Emmanuel Macron is making little effort to prevent migrants from trying dangerous crossings of the English Channel in flimsy dinghies, prompting one MP to suggest that Britain “take matters into its own hands.”
Matt Vickers applauded Home Secretary Priti Patel after she announced intentions to start turning boats back before they reach UK shores, claiming that such a strategy will target “heartless people smugglers” who facilitate deadly journeys. Mr Vickers spoke on the same day that it was announced that about 2,000 migrants arrived in the UK in the last week, a new high in a year in which at least 14,400 people crossed the Channel in small boats.
“Priti Patel and the UK Border Force have mine and the majority of the country’s full backing to start turning boats attempting to cross the Channel back to France.” Vickers the told Express
“This situation is getting out-of-control and I welcome the Home Secretary’s plans to employ this decisive action.”
“The reality is that France simply isn’t playing its part in dealing with this crisis.” Mr Vickers added, addressing French President Emmanuel Macron.
“Sending them tens of millions of pounds hasn’t worked.”
“It’s about time we took matters into our own hands and employed tried and tested measures to put an end to this dangerous and illegal route into the UK.”
“The priority here is to save lives by stopping would-be illegal migrants getting onto these boats in the first place.” Mr Vickers said.
“By drastically reducing the chances that they will ever land on British shores, this crossing becomes unviable.”
Last Monday, the Home Office revealed that Border Force personnel will begin utilising “turn-around” tactics at sea, as part of two-year-old plans. A strategy like this would allow UK officials to drive small boats back into French waters, though it’s unclear if the migrants would subsequently be returned to France.
“I urge Priti Patel to continue following the proven Australian-style model to ending this crisis.” Mr Vickers said of her tough stance.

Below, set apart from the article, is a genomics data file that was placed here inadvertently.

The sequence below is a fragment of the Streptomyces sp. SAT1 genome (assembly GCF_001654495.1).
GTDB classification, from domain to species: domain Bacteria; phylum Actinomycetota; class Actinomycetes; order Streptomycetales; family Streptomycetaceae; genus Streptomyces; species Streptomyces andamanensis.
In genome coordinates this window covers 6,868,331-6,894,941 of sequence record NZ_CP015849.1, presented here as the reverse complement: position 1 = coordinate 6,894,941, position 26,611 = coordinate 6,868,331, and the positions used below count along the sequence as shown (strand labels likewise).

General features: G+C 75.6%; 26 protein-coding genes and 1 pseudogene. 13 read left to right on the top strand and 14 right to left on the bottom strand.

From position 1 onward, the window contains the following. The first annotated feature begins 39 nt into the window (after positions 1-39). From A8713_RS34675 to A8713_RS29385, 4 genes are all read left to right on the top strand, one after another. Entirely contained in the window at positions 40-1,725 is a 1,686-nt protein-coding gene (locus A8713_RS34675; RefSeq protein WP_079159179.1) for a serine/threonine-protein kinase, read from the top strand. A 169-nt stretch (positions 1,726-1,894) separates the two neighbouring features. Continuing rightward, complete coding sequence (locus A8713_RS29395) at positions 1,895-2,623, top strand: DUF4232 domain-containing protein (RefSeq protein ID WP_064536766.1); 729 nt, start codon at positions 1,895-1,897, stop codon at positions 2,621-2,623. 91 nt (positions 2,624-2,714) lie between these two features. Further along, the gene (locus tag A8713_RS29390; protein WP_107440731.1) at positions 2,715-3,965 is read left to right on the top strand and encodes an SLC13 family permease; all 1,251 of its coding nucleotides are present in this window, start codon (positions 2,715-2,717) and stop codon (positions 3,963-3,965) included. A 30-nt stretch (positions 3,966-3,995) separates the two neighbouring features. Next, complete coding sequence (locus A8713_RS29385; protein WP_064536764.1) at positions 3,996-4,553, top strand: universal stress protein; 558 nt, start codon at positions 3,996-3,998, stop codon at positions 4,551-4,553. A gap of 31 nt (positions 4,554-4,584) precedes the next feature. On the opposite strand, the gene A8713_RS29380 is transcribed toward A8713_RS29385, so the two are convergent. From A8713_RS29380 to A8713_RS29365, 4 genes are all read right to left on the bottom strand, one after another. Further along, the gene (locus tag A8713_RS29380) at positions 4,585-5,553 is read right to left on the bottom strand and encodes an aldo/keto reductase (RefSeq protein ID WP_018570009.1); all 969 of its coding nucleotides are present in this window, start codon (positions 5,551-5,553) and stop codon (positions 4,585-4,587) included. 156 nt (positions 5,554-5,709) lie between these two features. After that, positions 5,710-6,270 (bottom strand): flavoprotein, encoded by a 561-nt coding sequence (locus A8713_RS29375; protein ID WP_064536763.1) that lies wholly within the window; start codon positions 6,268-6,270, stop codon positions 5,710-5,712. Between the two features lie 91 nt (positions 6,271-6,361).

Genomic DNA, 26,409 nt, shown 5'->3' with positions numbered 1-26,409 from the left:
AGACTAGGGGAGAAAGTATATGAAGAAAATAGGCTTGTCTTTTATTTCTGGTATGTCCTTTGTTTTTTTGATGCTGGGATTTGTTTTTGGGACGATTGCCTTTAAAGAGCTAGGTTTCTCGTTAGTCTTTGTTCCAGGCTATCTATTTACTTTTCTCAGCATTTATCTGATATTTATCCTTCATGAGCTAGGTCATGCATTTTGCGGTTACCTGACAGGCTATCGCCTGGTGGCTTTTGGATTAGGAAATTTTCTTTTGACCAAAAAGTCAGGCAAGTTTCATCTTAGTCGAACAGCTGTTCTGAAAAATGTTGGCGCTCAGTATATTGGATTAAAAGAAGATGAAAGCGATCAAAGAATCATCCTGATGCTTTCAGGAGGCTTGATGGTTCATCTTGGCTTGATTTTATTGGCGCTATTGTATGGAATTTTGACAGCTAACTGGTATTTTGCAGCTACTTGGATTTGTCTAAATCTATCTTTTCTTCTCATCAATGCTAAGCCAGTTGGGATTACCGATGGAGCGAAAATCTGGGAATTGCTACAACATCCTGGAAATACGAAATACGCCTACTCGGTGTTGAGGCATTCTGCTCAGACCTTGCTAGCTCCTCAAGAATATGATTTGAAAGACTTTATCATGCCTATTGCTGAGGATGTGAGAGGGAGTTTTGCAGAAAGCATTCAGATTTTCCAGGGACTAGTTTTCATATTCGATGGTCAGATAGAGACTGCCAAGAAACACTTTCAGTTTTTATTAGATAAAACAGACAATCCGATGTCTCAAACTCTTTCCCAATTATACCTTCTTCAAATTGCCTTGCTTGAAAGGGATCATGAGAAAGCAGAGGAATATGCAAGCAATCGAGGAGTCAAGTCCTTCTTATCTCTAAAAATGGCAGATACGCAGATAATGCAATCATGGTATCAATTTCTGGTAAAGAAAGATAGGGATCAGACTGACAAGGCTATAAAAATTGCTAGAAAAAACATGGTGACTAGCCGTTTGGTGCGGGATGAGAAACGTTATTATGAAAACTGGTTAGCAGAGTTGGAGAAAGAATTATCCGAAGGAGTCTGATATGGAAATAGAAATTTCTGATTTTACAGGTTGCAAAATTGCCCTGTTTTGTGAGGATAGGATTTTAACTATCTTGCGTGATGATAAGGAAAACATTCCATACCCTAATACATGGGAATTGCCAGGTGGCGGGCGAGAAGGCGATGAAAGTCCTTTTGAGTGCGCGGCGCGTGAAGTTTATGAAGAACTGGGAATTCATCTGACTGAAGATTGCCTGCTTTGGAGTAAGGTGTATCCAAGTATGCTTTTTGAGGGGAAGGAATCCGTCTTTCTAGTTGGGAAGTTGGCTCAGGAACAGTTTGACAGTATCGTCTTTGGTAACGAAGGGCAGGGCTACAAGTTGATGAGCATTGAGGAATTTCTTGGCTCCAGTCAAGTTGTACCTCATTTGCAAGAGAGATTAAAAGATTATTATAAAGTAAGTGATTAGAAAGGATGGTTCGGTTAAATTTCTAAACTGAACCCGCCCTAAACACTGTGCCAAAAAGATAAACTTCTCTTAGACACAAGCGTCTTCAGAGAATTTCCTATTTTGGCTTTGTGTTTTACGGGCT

“We urgently need offshore centres to aid us in our efforts to process these people.”
“This tactic is safer for migrants in Calais, fairer on refugees and asylum seekers that are already here and tougher on heartless people smugglers who look to cash in on vulnerable people.”
In the week ending September 10, 1,959 migrants crossed the Channel from France, the largest number for any seven-day period in 2021. More crossings began on Monday, despite indications of chilly, slightly gloomy weather on the south coast and breezy but clear conditions at sea.
A group of young children was observed arriving at Dungeness, Kent, while immigration agents treated a woman who had been ill after being carried ashore on a stretcher by police and RNLI members. According to figures from the most current seven-day period, which ended on September 12, 1,876 migrants came.
So far in 2021, the overall number of migrants who have crossed the border is little over 6,000 more than in 2020. Last Monday, French Interior Minister Gerald Darmanin stated unequivocally that France would not tolerate any activities that violate maritime regulations or result in financial extortion. His remark came in response to Ms Patel’s threat to withhold millions of pounds in funding offered to help increase patrols until the number of migrants intercepted by French authorities improves.
Aid organisations and campaigners have slammed the proposal of turn-around techniques, fearing that it might endanger migrants’ lives, with some experts warning that it could be deadly.
“As part of our continuous operational response,” a spokesperson for the Home Office stated, “we continue to evaluate and test a range of safe and legal options for stopping small boats.”
“All operational procedures used at sea comply and are delivered in accordance with domestic and international law.”
She said that the Home Office would “continue to explore all options available” to minimise the number of crossings.